07 December 2007

The China Syndrome: Update on (alleged) Google Adwords Click Fraud

As you may have read in my previous blog entry on this topic, I am convinced that Google's Content Network is not really the best place for advertisers to submit their ads, at least until they understand some of the issues.

Specifically, I recommend avoiding certain countries for placement of ads -- which of course doesn't mean that you won't get clicks from those countries (because you will if the click fraud is organized), it means instead that your ads won't be served to end users originating from those countries. The actual location of the Web servers hosting the ads is irrelevant. The web is such an international place, that the location of the server is often different from the location of the beneficial owner.

Today, I received an email and call back from Google UK, who kindly undertook to look into my complaints. I have to say that it is a pleasure to do business with the people at Google, as they know their stuff. Professional and courteous to a fault. This was in response to my informal request to the Google Country manager, Dr Karl Pall, who forwarded my concerns to the Google UK Public Affairs Manager, who in turn passed me on to a very knowledgeable Adwords specialist, Patrick Singer. I am still waiting for a response to my support request to the Google Adwords Quality Control team, which I expect will come next week.

The upshot of the call was that Google has done a lot of work to improve its transparency of reporting for advertisers. Specially, the newly introduced Placement Report is able to show which web sites were used to host the ads that I paid for. Together with the Campaign Report (which showed an average Invalid Click Rate of 10.66% (with up to 25% on one campaign), I was able to identify the source sites for most of the traffic which I consider fraudulent. Unfortunately, there doesn't seem to be an easy way to identify which country or region generated traffic on specific referring sites, at least without some manual correlation.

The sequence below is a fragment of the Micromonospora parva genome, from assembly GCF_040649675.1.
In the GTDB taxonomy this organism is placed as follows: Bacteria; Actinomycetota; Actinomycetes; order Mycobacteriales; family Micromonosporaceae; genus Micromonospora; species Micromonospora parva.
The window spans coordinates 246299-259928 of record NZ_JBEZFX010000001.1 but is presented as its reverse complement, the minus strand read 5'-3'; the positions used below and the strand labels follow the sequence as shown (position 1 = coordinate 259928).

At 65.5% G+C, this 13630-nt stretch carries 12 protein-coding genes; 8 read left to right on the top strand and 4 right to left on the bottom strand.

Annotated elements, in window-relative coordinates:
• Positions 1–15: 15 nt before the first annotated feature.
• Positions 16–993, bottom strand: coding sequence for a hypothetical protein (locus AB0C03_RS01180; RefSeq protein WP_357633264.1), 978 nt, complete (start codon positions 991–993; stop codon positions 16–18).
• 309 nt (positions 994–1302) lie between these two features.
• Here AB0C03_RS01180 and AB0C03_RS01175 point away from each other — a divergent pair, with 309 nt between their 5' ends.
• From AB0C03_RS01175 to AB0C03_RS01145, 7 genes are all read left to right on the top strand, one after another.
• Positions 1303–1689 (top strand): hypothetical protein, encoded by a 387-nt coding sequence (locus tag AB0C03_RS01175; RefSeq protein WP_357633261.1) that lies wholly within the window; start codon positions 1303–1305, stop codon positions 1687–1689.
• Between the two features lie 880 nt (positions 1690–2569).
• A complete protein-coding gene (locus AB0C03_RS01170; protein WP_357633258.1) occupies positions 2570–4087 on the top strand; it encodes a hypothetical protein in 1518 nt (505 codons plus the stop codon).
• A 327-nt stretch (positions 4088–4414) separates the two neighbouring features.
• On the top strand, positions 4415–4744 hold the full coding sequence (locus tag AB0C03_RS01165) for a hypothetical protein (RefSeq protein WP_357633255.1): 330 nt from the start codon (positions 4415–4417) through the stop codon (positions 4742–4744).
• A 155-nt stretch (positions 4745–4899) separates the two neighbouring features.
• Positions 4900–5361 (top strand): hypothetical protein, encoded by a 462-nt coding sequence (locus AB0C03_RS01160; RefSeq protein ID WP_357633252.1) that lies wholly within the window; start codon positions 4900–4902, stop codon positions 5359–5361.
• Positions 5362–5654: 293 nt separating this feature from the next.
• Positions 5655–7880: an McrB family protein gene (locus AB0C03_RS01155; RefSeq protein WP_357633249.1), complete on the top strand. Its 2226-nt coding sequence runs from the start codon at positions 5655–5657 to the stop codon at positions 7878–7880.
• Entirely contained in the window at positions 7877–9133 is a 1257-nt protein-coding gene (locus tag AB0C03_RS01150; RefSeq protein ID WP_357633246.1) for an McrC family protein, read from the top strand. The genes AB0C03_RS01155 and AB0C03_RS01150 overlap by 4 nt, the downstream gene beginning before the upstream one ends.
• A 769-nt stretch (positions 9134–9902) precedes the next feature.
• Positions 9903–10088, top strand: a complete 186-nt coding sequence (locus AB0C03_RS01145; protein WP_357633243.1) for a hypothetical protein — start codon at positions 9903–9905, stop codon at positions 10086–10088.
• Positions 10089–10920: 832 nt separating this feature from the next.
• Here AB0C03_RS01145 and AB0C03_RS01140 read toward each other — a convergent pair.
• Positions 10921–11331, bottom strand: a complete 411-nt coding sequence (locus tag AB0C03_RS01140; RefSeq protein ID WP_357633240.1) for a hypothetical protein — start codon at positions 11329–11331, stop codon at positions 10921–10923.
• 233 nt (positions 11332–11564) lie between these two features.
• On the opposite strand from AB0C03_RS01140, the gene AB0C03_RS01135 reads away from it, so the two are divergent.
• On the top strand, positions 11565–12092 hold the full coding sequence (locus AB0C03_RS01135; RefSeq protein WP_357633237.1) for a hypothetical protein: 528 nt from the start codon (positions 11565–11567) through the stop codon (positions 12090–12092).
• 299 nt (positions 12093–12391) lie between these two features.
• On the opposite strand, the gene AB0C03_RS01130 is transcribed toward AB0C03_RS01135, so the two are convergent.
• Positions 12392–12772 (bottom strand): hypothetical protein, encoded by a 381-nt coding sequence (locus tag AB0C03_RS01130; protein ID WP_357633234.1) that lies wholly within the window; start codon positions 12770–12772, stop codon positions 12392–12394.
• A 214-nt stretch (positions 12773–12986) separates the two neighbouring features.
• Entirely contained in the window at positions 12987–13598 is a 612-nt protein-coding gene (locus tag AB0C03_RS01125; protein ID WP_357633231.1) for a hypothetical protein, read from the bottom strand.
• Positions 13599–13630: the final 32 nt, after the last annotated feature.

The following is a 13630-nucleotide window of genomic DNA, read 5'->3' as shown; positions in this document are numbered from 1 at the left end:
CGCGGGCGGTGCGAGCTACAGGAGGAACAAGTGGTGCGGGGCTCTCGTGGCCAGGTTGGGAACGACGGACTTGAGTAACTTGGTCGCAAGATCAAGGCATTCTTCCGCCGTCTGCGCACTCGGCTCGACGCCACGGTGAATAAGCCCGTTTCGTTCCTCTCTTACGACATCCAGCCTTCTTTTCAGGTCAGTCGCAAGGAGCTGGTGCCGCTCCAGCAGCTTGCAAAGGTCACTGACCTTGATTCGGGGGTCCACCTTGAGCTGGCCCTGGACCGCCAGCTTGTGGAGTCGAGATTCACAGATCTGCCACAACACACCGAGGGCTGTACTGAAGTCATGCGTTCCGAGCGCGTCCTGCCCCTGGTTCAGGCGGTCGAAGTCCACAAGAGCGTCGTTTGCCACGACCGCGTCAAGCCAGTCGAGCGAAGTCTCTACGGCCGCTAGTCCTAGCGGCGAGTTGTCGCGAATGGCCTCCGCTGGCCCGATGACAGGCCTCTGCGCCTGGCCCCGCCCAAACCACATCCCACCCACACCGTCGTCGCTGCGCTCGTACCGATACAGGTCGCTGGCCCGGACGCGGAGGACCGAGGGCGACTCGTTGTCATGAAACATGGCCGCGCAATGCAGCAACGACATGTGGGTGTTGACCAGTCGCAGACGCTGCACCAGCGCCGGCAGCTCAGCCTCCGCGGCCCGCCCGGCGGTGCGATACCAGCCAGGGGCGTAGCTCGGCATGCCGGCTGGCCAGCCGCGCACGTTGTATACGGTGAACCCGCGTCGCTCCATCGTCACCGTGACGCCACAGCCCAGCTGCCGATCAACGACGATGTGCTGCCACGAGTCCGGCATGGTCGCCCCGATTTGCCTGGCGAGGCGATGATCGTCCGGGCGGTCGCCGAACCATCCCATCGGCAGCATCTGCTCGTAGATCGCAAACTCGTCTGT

Unfortunately, Google didn't agree with my assessment that most if not all of the China-originating clicks were fraudulent, although I agreed to wait until the full results of the Quality Control team are available next week. I do note that some of the suspicious Web sites had a 50% CTR -- with one site having 100% CTR, which I find remarkable! (It's almost as if the site was generated by a Web server designed for someone to click on the ads.... hmmmm.....)

So, the bottom line -- I continue to be impressed by the resources that Google are throwing at this. The Adwords Reports have tremendous depths, and would repay serious study -- but it's almost a full time job to master this business, and tuning the ads for the best effect would be a valuable service. (There are probably consultants who do this.) Unfortunately, I am still not convinced that any of the Content Network Clicks are valid, at least for certain countries and regions.

My hope is that the Google Quality Control team can "follow the money" -- to see if there is any pattern as to the financial beneficiaries of this apparent fraud. I am sure I'm not the only one affected by this. Sadly, my company's investment in Google Adwords has yet to yield a single valid lead, despite spending nearly 2,000 Euros with Google -- at least based on my knowledge of all sales communications and email enquiries. My next step is to add some sort of conversion tracking, i.e., some type of click-through form for collecting lead information, so I can add some more detail into the Google Reports.

No comments: